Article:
‘The Journey’, by Mary Oliver


One day you finally knewwhat you had to do, and began,though the voices around youkept shoutingtheir bad advice–though the whole housebegan to trembleand you felt the old tugat your ankles.‘Mend my life!’each voice cried.But you didn’t stop.
You knew what you had to do,though the wind priedwith its stiff fingersat the very foundations,though their melancholywas terrible.It was already lateenough, and a wild night,and the road full of fallenbranches and stones.
But little by little,as you left their voices behind,the stars began to burnthrough the sheets of clouds,and there was a new voicewhich you slowlyrecognised as your own,that kept you companyas you strode deeper and deeperinto the world,determined to dothe only thing you could do–determined to savethe only life you could save.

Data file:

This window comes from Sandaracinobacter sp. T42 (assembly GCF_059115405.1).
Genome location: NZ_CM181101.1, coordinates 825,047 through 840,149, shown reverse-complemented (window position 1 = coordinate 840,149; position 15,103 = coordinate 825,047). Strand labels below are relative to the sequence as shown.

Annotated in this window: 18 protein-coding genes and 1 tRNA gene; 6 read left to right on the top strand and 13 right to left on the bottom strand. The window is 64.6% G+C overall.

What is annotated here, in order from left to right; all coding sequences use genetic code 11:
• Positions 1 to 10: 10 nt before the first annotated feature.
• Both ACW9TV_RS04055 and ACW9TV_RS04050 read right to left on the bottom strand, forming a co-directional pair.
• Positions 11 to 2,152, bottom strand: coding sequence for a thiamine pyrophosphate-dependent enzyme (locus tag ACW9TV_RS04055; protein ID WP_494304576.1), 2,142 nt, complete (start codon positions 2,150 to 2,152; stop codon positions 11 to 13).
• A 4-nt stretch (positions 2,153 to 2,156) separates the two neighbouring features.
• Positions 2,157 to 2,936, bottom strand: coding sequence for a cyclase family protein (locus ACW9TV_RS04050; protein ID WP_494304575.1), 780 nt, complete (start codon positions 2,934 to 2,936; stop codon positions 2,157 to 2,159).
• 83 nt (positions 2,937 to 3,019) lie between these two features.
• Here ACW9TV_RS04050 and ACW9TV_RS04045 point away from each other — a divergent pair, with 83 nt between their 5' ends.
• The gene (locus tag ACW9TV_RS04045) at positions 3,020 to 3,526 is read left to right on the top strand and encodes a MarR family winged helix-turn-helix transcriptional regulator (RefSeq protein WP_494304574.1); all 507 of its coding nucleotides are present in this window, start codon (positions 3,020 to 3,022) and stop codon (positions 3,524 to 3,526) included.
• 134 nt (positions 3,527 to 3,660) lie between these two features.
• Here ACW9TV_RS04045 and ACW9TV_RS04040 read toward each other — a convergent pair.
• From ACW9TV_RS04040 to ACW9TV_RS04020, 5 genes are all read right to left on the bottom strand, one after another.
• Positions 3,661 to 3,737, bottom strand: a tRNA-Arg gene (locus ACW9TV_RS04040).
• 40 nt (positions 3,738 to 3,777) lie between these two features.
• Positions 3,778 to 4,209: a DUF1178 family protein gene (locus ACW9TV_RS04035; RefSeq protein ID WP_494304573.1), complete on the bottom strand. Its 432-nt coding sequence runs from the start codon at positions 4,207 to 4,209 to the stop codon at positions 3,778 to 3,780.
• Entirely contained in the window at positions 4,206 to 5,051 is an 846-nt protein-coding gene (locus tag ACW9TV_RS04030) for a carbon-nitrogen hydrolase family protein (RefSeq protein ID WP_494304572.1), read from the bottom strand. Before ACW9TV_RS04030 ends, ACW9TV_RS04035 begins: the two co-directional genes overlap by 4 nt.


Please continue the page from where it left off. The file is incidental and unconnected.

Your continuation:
‘The Journey’, by Mary Oliver

One day you finally knew
what you had to do, and began,
though the voices around you
kept shouting
their bad advice–
though the whole house
began to tremble
and you felt the old tug
at your ankles.
‘Mend my life!’
each voice cried.
But you didn’t stop.

You knew what you had to do,
though the wind pried
with its stiff fingers
at the very foundations,
though their melancholy
was terrible.
It was already late
enough, and a wild night,
and the road full of fallen
branches and stones.

But little by little,
as you left their voices behind,
the stars began to burn
through the sheets of clouds,
and there was a new voice
which you slowly
recognised as your own,
that kept you company
as you strode deeper and deeper
into the world,
determined to do
the only thing you could do–
determined to save
the only life you could save.